Egypt presidential race starts with Sissi set to romp to win
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Egypt presidential race starts with Sissi set to romp to win

Incumbent will face unfancied head of liberal Ghad party, Mussa Mustapha Mussa, in March 26-28 polls, after other contenders withdrew or were arrested

Egyptian President Abdel-Fattah el-Sissi interviewed on CNBC, November 7, 2017. (Screen capture: CNBC)
Egyptian President Abdel-Fattah el-Sissi interviewed on CNBC, November 7, 2017. (Screen capture: CNBC)

CAIRO, Egypt — Campaigning began in Egypt’s presidential election on Saturday with incumbent Abdel-Fattah el-Sissi, likely to romp to victory in the absence of a serious challenger in the two-candidate race.

The former army chief will face the head of the liberal Ghad party, Mussa Mustapha Mussa, after the other potential contenders withdrew or were arrested ahead of the March 26-28 polls.

In January, a coalition of eight opposition parties and 150 public figures called for a boycott of the election, branding it a “charade”.

Mussa is little known by the public and previously backed the incumbent.

Egypt’s National Election Authority has urged the media to be “objective” and banned government officials from “trying to influence the outcome of the election, positively or negatively.”

Sissi’s campaign spokesman Mohamed Bahaa Abu Shukka, in statements aired Saturday by television stations, said campaigners will canvass the country door to door to encourage people to vote.

They will visit factories and farms to explain to voters the importance of taking part in the election even if Sissi is seen “as the favourite candidate,” Abu Shukka said.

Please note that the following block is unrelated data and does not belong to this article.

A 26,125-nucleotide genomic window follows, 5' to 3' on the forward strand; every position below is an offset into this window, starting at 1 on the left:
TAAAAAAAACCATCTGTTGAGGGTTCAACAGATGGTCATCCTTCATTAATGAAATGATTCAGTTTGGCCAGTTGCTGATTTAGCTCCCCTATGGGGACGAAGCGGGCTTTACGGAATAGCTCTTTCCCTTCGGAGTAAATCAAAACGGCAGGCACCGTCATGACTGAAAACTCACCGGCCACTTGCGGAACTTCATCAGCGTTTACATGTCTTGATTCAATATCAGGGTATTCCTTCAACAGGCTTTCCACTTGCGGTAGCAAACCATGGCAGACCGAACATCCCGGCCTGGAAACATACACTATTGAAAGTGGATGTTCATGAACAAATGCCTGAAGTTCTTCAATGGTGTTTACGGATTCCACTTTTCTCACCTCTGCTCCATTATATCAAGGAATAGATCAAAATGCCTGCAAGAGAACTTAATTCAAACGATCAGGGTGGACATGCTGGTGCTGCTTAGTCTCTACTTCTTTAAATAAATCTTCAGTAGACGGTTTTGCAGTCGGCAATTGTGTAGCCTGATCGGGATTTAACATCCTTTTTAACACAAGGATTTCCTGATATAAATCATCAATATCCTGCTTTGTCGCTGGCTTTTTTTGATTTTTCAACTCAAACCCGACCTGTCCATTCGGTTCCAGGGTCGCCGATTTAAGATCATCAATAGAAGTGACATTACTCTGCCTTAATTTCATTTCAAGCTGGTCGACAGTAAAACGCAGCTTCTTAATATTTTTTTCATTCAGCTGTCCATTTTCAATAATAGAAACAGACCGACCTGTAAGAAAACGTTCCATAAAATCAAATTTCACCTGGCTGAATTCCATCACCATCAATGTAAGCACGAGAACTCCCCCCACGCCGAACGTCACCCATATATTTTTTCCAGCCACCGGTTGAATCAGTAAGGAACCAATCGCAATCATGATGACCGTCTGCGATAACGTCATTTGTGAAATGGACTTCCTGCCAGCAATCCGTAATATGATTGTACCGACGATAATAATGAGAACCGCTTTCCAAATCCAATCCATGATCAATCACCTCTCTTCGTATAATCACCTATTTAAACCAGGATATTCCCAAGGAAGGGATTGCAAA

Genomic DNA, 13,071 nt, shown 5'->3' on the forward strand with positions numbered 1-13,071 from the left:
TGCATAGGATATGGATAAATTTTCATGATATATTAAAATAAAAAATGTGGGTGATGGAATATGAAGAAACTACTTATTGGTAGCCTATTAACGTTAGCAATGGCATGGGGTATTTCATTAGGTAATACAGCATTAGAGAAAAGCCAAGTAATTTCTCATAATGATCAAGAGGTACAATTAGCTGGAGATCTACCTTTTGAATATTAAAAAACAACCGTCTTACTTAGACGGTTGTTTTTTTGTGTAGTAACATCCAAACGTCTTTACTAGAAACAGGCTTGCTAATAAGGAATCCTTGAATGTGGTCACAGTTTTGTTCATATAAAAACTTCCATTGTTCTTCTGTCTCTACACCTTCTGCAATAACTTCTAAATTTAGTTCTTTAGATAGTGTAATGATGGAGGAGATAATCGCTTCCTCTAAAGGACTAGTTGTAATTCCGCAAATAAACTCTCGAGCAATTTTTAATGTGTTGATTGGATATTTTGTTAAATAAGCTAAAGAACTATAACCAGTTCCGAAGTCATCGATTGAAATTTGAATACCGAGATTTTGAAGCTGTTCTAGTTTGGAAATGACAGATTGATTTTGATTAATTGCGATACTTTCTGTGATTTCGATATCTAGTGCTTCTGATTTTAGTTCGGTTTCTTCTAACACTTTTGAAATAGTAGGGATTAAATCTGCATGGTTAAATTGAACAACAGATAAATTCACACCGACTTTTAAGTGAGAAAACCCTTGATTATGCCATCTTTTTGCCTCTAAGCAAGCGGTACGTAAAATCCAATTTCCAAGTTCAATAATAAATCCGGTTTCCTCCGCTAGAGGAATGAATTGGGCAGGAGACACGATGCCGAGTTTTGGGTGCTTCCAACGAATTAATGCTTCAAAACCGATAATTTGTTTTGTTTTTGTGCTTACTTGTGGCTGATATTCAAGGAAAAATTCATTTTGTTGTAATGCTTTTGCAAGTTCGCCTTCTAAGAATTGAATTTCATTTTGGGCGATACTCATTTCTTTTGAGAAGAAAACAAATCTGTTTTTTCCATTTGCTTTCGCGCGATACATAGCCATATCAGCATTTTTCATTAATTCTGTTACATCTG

Banners by Sissi supporters glorifying him and calling for his re-election are strung across the streets, and the president’s every move and official meetings get wide media coverage.

Before becoming president in 2013, Sissi led the military in ousting the country’s first freely elected leader, the Islamist Mohamed Morsi.

He stormed to victory in the following year’s presidential election after security forces crushed all his Islamist and liberal opponents and sent hundreds of them to prison.

His critics say he has silenced all forms of political opposition during his first four-year term.

“How can we speak of an election when there is no guarantee of a free vote?,” Hamdeen Sabbahi, a former presidential candidate, told a news conference as the opposition called for a boycott in January.

Among key figures detained ahead of the polls were Abdel Moneim Abul Fotouh, a former leading member of the outlawed Muslim Brotherhood, and former army chief of staff Sami Anan.

Abul Fotouh, who had joined the call to boycott the election, was also put on a terror list and accused of spreading false news that could harm Egypt’s interests.

The army detained Anan, saying he announced his candidacy illegally while still a registered officer.

He was seen as the most credible election rival to Ssisi.

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